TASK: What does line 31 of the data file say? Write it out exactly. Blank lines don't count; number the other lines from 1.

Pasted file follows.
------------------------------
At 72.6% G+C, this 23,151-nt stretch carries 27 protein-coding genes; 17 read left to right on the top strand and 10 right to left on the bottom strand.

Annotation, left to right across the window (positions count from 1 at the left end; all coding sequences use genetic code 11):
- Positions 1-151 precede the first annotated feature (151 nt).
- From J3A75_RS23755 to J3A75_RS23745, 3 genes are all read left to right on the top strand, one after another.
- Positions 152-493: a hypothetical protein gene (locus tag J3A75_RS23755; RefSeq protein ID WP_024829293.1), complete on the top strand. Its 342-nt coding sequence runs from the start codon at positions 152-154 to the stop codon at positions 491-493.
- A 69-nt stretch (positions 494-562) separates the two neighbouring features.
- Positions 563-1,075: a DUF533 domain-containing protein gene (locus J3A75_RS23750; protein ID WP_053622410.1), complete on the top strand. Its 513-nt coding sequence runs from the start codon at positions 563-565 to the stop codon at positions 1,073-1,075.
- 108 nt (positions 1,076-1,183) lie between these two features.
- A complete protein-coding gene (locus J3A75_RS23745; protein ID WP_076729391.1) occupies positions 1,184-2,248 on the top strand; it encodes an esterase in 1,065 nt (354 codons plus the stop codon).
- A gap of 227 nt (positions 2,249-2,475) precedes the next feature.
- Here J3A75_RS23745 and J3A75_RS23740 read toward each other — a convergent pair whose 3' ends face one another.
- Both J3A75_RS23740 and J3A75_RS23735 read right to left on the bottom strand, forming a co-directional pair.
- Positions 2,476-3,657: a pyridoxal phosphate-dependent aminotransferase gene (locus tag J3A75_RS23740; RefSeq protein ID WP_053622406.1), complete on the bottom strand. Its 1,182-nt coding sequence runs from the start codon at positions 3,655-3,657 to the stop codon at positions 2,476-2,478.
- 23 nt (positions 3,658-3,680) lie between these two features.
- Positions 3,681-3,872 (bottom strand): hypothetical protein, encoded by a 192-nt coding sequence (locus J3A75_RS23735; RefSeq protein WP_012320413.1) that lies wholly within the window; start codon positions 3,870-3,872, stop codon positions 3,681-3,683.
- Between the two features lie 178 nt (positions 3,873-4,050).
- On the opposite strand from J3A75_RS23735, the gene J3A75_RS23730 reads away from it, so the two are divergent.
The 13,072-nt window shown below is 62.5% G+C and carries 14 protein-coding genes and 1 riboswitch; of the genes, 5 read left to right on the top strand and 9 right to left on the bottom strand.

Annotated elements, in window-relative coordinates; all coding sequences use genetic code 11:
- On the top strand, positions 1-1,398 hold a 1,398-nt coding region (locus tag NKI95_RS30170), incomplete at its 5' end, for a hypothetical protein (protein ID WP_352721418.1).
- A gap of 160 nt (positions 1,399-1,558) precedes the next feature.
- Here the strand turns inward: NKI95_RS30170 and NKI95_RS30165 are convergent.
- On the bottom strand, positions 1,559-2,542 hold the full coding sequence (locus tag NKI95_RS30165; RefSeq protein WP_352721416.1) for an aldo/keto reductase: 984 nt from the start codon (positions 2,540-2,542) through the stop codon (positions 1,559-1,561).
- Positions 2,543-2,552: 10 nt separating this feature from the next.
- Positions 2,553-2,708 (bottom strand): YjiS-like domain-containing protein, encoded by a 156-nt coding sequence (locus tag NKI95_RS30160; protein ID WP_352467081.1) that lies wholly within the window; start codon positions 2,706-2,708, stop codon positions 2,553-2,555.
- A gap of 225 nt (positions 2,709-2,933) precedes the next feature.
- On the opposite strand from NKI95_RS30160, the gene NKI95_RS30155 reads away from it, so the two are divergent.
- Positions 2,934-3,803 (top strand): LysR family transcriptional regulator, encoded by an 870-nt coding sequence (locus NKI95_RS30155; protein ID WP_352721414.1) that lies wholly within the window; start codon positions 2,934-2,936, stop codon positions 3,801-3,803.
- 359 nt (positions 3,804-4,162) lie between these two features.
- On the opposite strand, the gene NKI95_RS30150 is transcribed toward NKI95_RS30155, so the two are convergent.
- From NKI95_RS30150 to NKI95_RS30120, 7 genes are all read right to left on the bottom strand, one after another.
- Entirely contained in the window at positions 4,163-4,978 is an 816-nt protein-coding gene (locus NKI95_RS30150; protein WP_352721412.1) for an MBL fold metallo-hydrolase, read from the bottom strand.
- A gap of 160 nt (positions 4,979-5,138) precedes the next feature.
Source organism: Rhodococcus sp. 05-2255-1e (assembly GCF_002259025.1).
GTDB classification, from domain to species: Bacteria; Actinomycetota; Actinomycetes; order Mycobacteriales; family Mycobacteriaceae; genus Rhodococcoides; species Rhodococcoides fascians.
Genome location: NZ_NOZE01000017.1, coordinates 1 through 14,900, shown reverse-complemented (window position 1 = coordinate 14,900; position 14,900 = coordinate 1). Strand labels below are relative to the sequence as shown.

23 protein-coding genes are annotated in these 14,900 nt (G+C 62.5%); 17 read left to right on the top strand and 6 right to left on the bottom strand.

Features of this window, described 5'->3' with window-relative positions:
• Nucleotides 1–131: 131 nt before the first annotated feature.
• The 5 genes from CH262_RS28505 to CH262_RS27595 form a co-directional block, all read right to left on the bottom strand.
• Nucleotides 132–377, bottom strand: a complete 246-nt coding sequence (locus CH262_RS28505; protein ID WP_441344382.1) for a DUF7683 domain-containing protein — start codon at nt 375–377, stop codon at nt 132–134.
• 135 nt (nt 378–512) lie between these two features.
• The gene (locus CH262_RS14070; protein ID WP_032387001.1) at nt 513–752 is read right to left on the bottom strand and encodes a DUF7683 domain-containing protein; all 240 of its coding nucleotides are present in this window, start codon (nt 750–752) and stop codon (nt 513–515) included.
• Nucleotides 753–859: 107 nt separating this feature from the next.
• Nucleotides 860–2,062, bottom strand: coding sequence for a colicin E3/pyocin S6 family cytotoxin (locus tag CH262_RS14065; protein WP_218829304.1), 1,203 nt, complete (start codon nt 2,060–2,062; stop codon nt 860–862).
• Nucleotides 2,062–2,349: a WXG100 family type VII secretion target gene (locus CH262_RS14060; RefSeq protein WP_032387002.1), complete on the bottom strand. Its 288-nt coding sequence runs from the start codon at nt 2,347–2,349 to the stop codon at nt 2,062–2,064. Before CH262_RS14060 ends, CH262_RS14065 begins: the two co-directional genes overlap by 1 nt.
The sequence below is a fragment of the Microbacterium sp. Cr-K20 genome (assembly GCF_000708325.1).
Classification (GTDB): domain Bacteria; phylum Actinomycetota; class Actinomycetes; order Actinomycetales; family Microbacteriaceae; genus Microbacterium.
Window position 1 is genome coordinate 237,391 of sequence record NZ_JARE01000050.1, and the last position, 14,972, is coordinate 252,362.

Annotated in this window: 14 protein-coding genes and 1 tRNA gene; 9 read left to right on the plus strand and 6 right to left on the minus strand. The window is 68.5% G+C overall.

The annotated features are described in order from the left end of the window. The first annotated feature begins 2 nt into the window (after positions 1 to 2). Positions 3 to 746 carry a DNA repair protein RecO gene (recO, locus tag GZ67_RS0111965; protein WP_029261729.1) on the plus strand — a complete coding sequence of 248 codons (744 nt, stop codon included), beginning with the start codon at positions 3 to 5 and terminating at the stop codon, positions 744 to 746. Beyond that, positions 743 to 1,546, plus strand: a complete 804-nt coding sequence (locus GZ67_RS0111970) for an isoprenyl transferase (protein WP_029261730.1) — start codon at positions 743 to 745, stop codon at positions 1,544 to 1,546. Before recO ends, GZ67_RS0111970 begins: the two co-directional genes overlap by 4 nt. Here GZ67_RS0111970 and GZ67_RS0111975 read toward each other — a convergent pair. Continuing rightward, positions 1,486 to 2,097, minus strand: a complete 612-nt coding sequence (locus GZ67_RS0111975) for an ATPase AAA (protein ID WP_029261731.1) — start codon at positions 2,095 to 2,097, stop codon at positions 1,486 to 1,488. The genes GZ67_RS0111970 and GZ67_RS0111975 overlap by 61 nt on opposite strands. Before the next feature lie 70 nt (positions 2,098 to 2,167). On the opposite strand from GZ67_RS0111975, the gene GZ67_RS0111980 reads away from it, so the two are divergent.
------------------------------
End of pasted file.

- From NKI95_RS30150 to NKI95_RS30120, 7 genes are all read right to left on the bottom strand, one after another.